Explore The NRA Universe Of Websites

APPEARS IN Legal & Legislation

Coast-to-Coast Action in Right-to-Carry Cases

Monday, June 24, 2013

Just a week before December’s NRA victory in Shepard v. Madigan, the San Francisco-based U.S. Court of Appeals for the Ninth Circuit heard arguments against the abuse of California’s permitting structure by local authorities. The NRA-backed case of Peruta v. County of San Diego targets San Diego County, and Richards v. Prieto (a non-NRA case) challenges the practices of Yolo County. 

At issue in both cases is the California law that says a resident may only receive a carry license if he or she shows “good cause.” Issuing authorities such as county sheriffs or police chiefs have significant leeway in how “good cause” is interpreted, with some officials granting nearly every permit when the applicant passes a background check, and others imposing a nearly impossible standard. Further burdening the right, in 2011, California banned the unlicensed open carry of unloaded handguns, making it impossible to legally carry a handgun in any condition for self-defense outside the home without a license.

Representing Peruta was former U.S. Solicitor General Paul Clement. Clement argued that in Heller, the Supreme Court clearly did not limit the right to self-defense to the home. He went on to explain in detail the court’s analysis of the right to “bear” arms. For instance, the Supreme Court stated in Heller that the Second Amendment would not prevent restrictions on carrying firearms in “sensitive places,” implying that there must be some right to do so in places that are not “sensitive.” The attorney for San Diego responded by claiming there is a strong government interest in restricting carry outside the home due to the “deadly nature” of firearms—an argument epitomized by his statement that “a handgun with a couple of clips is a weapon of mass destruction.”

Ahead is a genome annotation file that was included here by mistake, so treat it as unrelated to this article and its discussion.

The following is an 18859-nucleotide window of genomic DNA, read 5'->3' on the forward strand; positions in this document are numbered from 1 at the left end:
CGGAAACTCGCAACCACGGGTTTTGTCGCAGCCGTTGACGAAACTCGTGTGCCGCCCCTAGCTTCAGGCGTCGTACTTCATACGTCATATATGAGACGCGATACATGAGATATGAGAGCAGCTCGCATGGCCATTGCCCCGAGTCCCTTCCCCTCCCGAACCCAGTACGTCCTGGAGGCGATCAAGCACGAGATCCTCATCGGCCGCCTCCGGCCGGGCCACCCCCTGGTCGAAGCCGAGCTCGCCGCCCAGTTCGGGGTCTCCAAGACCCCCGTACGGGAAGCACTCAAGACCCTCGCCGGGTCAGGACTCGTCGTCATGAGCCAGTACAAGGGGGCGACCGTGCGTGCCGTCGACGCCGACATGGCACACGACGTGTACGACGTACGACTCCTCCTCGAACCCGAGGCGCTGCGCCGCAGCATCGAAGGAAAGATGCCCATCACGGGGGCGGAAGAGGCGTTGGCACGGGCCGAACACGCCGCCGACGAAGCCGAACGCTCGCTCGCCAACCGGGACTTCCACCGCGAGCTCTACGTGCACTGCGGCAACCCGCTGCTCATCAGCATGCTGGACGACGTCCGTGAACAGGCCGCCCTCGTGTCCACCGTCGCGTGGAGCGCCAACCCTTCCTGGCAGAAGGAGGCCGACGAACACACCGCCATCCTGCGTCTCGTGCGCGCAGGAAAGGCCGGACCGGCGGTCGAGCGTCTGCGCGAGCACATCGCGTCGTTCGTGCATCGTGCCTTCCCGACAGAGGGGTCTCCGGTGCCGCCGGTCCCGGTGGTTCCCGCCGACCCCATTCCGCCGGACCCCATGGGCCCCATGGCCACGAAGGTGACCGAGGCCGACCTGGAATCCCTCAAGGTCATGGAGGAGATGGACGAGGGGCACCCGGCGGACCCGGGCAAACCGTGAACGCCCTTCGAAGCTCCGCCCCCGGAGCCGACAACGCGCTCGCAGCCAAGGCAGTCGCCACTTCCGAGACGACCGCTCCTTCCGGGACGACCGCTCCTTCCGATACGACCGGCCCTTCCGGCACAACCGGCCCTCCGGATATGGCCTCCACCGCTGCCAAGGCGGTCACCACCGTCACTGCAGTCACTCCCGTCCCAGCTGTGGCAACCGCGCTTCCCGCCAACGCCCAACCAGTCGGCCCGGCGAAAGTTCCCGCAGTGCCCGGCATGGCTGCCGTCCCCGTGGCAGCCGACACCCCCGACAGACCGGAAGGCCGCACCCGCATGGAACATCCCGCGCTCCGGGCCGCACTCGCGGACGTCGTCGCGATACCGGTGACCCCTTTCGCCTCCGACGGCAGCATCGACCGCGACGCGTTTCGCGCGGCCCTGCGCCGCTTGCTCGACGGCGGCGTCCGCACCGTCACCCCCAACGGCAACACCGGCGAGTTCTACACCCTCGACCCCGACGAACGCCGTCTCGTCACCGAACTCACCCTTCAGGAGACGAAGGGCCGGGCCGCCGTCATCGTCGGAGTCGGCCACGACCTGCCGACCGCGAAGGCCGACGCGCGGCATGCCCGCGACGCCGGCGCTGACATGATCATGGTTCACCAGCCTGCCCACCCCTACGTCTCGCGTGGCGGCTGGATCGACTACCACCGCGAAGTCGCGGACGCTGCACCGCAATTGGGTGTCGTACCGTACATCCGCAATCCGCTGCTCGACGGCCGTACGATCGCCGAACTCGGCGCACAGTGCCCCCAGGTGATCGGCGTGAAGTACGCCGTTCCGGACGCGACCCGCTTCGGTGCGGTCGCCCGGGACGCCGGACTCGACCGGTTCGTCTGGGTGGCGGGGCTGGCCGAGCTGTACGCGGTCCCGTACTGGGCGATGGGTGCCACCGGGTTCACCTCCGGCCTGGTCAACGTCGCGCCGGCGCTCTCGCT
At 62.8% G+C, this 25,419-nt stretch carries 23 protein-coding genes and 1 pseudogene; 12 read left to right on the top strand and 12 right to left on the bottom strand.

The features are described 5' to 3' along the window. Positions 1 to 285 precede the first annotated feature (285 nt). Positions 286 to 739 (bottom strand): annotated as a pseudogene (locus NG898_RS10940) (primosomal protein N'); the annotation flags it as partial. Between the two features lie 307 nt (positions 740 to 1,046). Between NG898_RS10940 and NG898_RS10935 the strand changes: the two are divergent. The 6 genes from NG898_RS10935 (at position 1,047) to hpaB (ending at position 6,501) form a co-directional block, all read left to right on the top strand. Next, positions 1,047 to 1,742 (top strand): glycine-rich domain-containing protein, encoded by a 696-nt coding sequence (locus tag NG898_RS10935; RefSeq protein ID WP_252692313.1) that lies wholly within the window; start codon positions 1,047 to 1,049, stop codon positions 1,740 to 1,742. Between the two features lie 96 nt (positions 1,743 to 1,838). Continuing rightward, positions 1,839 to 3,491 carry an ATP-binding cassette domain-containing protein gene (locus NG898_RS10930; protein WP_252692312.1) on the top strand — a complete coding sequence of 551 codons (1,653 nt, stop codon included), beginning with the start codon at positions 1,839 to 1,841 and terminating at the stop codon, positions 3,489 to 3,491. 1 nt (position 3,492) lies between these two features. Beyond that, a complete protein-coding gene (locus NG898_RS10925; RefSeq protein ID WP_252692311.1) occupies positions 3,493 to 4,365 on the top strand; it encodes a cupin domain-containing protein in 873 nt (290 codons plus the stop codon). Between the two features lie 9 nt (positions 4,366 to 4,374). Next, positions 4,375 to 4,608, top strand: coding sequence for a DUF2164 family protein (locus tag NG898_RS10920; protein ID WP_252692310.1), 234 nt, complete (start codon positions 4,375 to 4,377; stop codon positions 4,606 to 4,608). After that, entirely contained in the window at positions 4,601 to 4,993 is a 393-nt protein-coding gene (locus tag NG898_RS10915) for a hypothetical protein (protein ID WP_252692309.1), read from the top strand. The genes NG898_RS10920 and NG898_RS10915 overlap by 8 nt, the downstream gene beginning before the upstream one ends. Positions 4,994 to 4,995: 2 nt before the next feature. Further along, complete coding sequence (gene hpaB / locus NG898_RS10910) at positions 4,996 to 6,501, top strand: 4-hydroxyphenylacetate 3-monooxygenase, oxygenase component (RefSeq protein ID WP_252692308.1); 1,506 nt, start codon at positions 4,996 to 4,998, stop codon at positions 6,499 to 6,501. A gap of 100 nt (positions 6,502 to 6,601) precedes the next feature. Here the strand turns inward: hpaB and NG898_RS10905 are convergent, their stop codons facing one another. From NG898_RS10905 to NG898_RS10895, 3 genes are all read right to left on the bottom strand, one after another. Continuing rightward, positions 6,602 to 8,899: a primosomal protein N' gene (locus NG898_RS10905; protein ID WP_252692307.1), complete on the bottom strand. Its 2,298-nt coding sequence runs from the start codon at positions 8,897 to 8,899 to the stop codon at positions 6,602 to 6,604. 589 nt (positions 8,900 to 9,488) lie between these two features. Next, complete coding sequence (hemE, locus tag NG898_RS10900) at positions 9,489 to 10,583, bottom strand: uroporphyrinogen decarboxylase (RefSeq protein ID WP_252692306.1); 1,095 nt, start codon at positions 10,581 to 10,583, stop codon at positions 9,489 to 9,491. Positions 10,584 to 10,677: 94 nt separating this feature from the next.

Also heard before the Ninth Circuit were arguments in Baker v. Kealoha, which challenges Hawaii’s near-complete ban on the issuance of concealed carry permits. Hawaii’s statute says that concealed carry permits shall be issued only “in an exceptional case” or “where urgency or need has been sufficiently indicated,” and gives police chiefs arbitrary power to decide whose case is “exceptional.” (In practice, no permits are ever issued, a fact that the government’s attorney carefully dodged during the argument.)

Meanwhile, just a week earlier and on the other side of the country, the U.S. Court of Appeals for the Second Circuit on Nov. 27 rejected a challenge to New York’s requirement—similar to California’s—that permit applicants have “proper cause” to get an unrestricted carry license. (That decision was in the non-NRA case of Kachalsky v. County of Westchester.) While the Second Circuit noted that “[t]he plain text of the Second Amendment does not limit the right to bear arms to the home,” it concluded that the right is more limited outside the home and that the “proper cause” requirement is “substantially related to New York’s interests in public safety and crime prevention.”

Finally, on March 21, a three judge panel for the U.S. Court of Appeals for the Fourth Circuit decided another non-NRA case, Woollard v. Sheridan. In that case, the state of Maryland appealed a decision by the United States District Court for the District of Maryland striking down the state’s requirement that a permit applicant have “good and substantial reason to wear, carry, or transport a handgun, such as a finding that the permit is necessary as a reasonable precaution against apprehended danger.” Maryland authorities do not traditionally consider self-defense a “good or substantial” reason to carry. NRA submitted a “friend of the court” brief in the case to make clear that “[b]ecause it almost completely forecloses the right to carry handguns for self-defense outside the home, Maryland’s statute is in conflict with the Second Amendment.”

Unfortunately, the panel ruled in favor of the state, overturning the district court’s decision. Writing the opinion, Judge Robert Bruce King argued that the federal district court applied too high a standard of review to Maryland’s law, and that if the law was examined in the way the appeals court preferred, the “State has demonstrated that the good-and-substantial-reason requirement is reasonably adapted to Maryland’s significant interests in protecting public safety and preventing crime.” A request for review by the full Fourth Circuit was denied on April 16.